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A phone campaign that's not so smart after all

By Rhodri Marsden

A few weeks ago I was looking at my phone while walking down Bleecker Street in Manhattan. Not being that familiar with New York, I was checking where I was heading using an online map when, out of the corner of my eye, I saw some graffiti on the pavement. "F*** your phone," it screeched. "Keep your head up."

I was effectively being told off for anti-social behaviour by someone who'd gone around spraying pavements with an aerosol. With no paper map to hand, I had no choice but to continue looking at my phone, remaining a persistent menace to everyone around me.

In fact, people didn't seem to mind. No one looked at me as if I was spitting in the gutter or hurling abuse at cyclists. But there's a small but vocal anti-smartphone movement who believe that those of us who choose to look at screens in public (or even in private) are living our lives wrongly and failing to experience the wonders of the 21st century.

Bands instruct people not to use them at gigs, posh clubs frown upon them, certain establishments make you lock them away in special cases, New York graffiti artists object to you glancing at them on the pavement. There's no question that phones can be used in ways that are socially objectionable, but for some people they're inherently bad, their usage actively damaging to humanity.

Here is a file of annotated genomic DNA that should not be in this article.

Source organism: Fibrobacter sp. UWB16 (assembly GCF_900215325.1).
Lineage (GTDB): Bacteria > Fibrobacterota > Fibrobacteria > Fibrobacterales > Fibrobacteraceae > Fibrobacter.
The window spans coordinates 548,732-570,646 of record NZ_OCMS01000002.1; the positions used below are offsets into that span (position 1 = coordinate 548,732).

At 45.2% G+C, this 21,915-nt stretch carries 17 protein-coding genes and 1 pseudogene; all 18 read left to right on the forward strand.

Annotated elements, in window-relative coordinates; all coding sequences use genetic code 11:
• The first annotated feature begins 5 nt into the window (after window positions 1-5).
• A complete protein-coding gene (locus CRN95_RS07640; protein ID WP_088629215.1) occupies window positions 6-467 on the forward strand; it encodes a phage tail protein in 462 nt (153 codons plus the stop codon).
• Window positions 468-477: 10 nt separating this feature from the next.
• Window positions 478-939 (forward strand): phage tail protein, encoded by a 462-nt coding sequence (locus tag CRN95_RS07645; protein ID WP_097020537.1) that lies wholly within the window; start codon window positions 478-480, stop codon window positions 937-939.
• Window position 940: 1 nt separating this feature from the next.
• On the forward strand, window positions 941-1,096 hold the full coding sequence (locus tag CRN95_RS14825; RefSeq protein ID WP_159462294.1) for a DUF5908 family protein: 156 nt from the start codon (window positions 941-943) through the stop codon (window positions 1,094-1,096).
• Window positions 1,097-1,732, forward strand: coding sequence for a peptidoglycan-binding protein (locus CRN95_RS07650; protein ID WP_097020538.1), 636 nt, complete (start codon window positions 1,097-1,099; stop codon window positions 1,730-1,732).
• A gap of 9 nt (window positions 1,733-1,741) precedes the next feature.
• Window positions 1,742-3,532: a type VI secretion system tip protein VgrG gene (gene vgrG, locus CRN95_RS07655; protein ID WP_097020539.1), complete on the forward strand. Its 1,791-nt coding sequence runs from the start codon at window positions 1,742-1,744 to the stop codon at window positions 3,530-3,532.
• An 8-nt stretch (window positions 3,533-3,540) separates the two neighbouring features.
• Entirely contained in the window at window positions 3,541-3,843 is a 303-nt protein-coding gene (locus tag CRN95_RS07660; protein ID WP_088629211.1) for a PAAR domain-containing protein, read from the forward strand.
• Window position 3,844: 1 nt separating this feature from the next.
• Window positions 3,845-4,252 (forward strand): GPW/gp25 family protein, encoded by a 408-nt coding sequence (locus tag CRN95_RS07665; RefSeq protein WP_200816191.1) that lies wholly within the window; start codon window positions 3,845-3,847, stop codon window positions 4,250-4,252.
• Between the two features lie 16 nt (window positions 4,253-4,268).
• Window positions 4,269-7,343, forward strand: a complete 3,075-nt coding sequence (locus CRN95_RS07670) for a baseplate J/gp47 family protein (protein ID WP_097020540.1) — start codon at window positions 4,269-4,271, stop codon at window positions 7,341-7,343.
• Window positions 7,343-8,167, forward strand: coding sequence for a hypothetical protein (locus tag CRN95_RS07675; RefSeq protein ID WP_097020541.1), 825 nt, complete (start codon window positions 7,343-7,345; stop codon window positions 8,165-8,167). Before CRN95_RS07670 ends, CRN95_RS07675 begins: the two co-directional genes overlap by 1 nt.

By Christmas, 915 people who helped to crowdfund an anti-gadget called the NoPhone will receive their functionless lumps of 3D-printed plastic in the post. The same size and shape as an iPhone 5 but with no functionality whatsoever, it was intended as part joke, part art project, part social statement. It encourages us to combat the troubling slide towards phone addiction by carrying around this dumb object instead, giving us the chance to experience "direct eye contact and improved conversational skills".

The NoPhone's creators inform us that smartphones are "ruining dates … disrupting you at movie theatres … clogging up pavements". But how many millions of dates have been arranged using the same device?

Anyone who accuses all phone-clutchers of failing to live in the moment is no different, really, to those who once wished that radios, televisions, computers and gaming consoles would burn in hellfire.

If you receive one of these NoPhones, make an opposing artistic statement by taking a photo of it and posting it, geotagged, across multiple social media platforms.

Belfast Telegraph


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